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Re: [PATCH] xfsdump: enable dump header checksums

To: aelder@xxxxxxx
Subject: Re: [PATCH] xfsdump: enable dump header checksums
From: Bill Kendall <wkendall@xxxxxxx>
Date: Mon, 19 Sep 2011 19:18:01 -0500
Cc: xfs@xxxxxxxxxxx
In-reply-to: <1316463141.2941.75.camel@doink>
References: <1314654106-28548-1-git-send-email-wkendall@xxxxxxx> <1316463141.2941.75.camel@doink>
User-agent: Mozilla/5.0 (X11; U; Linux i686; en-US; rv: Gecko/20110617 Thunderbird/3.1.11
On 09/19/2011 03:12 PM, Alex Elder wrote:
On Mon, 2011-08-29 at 16:41 -0500, Bill Kendall wrote:
Various structures in a dump file optionally contain a checksum, but
the code to compute and validate the checksum has not been enabled.
The checksum code has a negligible performance impact and so this
patch enables the checksum code unconditionally. Also:

- make sure all header sizes are multiples of 4 bytes
   (a requirement of the checksum routine)
- zero structures to ensure internal padding has a known value
- fix a bug in dump_extattr_buildrecord() which checksummed
   the wrong header structure
- add calc_checksum() and is_checksum_valid() routines to
   cut down on duplicate code

Signed-off-by: Bill Kendall<wkendall@xxxxxxx>

I have a bunch of questions, and a few minor suggestions.
This is a really good thing to get back into dumps.  The
change looks OK to me, but I'd like to hear back from you
and maybe have you submit a new version with minor tweaks
before I commit this.


How did you select your checksum algorithm?  As long as you're
computing one, perhaps you should use one of the established
standard ones with well-understood properties (like CRC-32).

Oh, now I see it was there in the code already.  Thank you for
encapsulating that...

Was this used previously in Irix, and thus needs to be done in
a compatible way?  Maybe you could implement this but at a
future date implement EXTENTHDR_FLAGS_CRC32 as another flag
that could provide a better checksum.

Possibly on IRIX, or possibly there's a Linux distro out there
that enabled the checksums. So yes, I wanted to preserve
compatibility. Switching to a standard checksum in the future
as you suggest is a good idea.

The theory in doing this unconditionally is that we might as
well record it, even if the restore program chooses to ignore
it, right?

Right. (You probably noticed this also changes restore to
unconditionally verify the checksum, provided the flags
indicate the checksum was recorded.)

Interesting that struct direnthdr has no flags field.  It
looks like the flag that signals it is in use is in the
content_inode_hdr structure.  Any idea why the others
include a flag with each structure instance indicating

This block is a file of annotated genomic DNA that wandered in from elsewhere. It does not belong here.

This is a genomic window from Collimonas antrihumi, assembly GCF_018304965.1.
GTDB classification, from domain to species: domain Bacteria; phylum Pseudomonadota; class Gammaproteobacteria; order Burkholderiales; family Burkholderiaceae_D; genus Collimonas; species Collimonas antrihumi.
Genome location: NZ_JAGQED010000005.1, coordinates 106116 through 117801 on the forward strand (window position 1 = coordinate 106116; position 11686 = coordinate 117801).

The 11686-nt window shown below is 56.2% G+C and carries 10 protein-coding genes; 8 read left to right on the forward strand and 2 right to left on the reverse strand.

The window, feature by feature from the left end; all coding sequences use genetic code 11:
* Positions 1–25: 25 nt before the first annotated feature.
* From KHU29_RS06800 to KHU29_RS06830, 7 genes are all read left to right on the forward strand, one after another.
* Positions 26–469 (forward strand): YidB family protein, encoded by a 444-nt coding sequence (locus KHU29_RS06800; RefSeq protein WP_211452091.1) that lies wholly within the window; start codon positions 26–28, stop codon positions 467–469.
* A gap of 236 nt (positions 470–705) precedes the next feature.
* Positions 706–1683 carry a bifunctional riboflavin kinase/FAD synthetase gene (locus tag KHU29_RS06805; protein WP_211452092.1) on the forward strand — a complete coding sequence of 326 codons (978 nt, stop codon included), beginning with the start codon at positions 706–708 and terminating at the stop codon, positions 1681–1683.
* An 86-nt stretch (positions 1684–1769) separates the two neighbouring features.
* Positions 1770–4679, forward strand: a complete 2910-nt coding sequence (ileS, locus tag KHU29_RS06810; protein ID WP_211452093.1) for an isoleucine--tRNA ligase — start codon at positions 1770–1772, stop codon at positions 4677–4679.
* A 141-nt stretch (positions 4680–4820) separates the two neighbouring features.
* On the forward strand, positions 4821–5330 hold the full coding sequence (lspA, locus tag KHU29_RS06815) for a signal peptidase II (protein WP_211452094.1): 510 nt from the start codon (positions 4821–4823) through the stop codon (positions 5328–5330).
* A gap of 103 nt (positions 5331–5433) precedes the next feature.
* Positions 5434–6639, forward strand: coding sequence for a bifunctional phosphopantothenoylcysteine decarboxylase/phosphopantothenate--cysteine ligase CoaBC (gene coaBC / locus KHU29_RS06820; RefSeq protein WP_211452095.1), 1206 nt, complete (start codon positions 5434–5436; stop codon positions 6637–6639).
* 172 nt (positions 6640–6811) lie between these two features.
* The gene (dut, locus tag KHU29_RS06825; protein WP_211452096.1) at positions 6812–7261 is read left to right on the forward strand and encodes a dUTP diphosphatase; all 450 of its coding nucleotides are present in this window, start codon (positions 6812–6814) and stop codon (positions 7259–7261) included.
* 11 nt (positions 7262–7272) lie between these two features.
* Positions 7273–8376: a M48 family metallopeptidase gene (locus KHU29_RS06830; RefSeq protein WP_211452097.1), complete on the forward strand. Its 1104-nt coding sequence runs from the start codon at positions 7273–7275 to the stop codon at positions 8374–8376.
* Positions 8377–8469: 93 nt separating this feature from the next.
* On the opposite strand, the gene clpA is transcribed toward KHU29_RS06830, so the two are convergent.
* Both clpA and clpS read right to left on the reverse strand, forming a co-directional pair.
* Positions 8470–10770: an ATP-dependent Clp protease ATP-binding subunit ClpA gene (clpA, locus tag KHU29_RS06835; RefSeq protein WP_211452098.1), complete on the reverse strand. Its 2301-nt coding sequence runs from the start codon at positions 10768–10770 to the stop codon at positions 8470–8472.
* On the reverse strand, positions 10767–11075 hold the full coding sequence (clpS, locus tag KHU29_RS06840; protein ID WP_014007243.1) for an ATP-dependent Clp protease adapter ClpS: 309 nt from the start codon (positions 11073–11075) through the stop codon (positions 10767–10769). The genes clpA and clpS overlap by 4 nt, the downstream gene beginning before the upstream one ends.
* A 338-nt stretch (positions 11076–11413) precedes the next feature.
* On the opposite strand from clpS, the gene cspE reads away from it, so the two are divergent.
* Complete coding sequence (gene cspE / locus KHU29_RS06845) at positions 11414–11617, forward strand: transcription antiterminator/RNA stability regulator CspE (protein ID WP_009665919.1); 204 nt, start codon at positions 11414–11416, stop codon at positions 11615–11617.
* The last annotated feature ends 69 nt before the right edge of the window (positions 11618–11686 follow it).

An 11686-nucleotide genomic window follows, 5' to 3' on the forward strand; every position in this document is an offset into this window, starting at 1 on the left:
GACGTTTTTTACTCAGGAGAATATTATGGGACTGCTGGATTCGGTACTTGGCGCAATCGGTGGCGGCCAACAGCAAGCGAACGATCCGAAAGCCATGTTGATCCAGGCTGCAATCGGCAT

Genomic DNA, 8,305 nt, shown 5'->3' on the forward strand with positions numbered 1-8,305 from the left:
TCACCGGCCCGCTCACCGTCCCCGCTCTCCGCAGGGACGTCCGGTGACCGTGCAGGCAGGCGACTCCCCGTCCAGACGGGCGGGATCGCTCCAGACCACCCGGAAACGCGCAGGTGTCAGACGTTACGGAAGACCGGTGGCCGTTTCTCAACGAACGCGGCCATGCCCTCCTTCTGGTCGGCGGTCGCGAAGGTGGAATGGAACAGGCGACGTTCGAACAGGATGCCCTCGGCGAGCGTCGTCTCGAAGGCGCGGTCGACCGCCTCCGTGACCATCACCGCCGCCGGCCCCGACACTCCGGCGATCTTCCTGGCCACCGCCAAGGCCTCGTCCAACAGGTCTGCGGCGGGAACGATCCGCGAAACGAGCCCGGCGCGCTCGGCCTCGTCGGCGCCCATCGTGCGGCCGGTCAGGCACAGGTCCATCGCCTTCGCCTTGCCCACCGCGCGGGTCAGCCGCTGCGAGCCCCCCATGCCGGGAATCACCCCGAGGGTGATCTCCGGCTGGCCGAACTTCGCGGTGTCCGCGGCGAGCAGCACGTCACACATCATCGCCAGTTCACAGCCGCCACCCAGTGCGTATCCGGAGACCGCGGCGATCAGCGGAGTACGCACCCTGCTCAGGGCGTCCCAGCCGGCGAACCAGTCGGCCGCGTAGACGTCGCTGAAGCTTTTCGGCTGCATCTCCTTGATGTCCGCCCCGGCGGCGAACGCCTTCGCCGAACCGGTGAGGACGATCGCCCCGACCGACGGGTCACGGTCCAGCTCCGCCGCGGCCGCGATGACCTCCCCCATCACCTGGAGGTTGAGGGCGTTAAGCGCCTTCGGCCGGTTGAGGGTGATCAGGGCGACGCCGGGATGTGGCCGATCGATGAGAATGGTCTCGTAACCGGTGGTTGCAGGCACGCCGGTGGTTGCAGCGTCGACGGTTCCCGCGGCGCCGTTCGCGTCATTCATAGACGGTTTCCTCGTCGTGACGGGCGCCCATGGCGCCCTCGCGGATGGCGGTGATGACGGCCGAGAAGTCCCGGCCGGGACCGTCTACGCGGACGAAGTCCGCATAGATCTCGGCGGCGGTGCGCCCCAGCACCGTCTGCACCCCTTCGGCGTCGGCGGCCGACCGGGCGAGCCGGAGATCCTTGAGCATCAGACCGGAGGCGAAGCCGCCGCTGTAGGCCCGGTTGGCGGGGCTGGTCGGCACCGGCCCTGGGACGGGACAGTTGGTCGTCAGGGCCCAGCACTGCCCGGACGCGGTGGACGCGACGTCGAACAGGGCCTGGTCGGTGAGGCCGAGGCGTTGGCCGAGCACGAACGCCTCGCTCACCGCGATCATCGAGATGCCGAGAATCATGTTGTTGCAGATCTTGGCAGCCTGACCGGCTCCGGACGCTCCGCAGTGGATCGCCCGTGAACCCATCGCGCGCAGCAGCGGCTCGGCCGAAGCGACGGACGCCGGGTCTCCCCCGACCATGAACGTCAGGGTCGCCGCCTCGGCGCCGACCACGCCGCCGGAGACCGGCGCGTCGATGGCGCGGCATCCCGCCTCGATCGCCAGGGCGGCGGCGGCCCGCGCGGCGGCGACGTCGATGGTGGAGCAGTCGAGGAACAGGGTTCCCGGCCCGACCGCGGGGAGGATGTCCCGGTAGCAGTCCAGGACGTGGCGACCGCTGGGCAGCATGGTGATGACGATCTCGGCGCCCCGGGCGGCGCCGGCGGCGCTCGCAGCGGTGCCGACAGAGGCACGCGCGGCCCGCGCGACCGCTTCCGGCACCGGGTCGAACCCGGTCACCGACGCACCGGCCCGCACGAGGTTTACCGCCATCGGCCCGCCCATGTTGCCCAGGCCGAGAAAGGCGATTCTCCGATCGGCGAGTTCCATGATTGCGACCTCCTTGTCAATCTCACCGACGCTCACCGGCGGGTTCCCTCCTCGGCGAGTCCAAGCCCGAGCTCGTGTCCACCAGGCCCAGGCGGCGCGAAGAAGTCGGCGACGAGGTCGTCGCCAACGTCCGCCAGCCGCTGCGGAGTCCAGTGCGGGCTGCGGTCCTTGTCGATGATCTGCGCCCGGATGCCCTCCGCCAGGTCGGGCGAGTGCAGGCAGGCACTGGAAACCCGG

they are checksummed?

My guess was that each had a flags field for other purposes,
but that's not true for all cases -- struct extenthdr just
has the single checksum flag. So not sure why direnthdr
was done this way.

  common/content_inode.h |   20 +++++++++++
  dump/content.c         |   85 +++++++++++-------------------------------------
  restore/Makefile       |    2 +-
  restore/content.c      |   40 ++--------------------
  4 files changed, 44 insertions(+), 103 deletions(-)

diff --git a/common/content_inode.h b/common/content_inode.h
index 479fdfc..e119354 100644
--- a/common/content_inode.h
+++ b/common/content_inode.h
@@ -347,4 +347,24 @@ typedef struct extattrhdr extattrhdr_t;
        /* a linux "secure" mode attribute

+/* Routines for calculating and validating checksums on xfsdump headers
+ */

I know it's fairly obvious on these simple functions, but it
might be nice to state in the header that the number of bytes
used in the checksum is a multiple of 4, and that endp marks
a point *beyond* the last byte used.

I've changed this to be more conventional and take a length
argument rather than an end pointer. Also added a comment
about the length restriction.

+static inline u_int32_t
+calc_checksum(void *startp, void *endp)
+       u_int32_t sum;
+       u_int32_t *sump = (u_int32_t *)startp;
+       for (sum = 0; sump<  (u_int32_t *)endp; sum += *sump++);

Put the semicolon on its own line to make it more obvious.

I reworked this and the case below to be a while loop
to avoid having a loop with an empty body.

        u_int32_t sum = 0;
        while (sump < endp)
                sum += *sump++;

+       return ~sum + 1;
+static inline bool_t
+is_checksum_valid(void *startp, void *endp)
+       u_int32_t sum;
+       u_int32_t *sump = (u_int32_t *)startp;
+       for (sum = 0; sump<  (u_int32_t *)endp; sum += *sump++);

Here too.

+       return sum == 0 ? BOOL_TRUE : BOOL_FALSE;
  #endif /* CONTENT_INODE_H */
diff --git a/dump/content.c b/dump/content.c
index 9905c88..2cf15ba 100644
--- a/dump/content.c
+++ b/dump/content.c
@@ -585,6 +585,13 @@ content_init( intgen_t argc,
                sizeof( content_inode_hdr_t ));
        ASSERT( sizeof( extattrhdr_t ) == EXTATTRHDR_SZ );

+       /* must be a multiple of 32-bits for checksums
+        */
+       ASSERT( FILEHDR_SZ % sizeof( u_int32_t ) == 0 );
+       ASSERT( EXTENTHDR_SZ  % sizeof( u_int32_t ) == 0 );
+       ASSERT( DIRENTHDR_SZ % sizeof( u_int32_t ) == 0 );
+       ASSERT( EXTATTRHDR_SZ % sizeof( u_int32_t ) == 0 );

If you take the mental leap to assume sizeof(u_int32_t) == 4,
then these checks can be made at compile time.  Others might
not like that mental leap, however.

#if (FILEHDR_SZ % 4)
# error "FILEHDR_SZ must be a multiple of 4 (for checksumming)"

I think I prefer the way I have it, if only because there
are other checks on those structure sizes in the same block
of code.

I'll repost with changes based on your comments.


        /* calculate offsets of portions of the write hdr template
        dwhdrtemplatep = ( drive_hdr_t * )gwhdrtemplatep->gh_upper;

. . .

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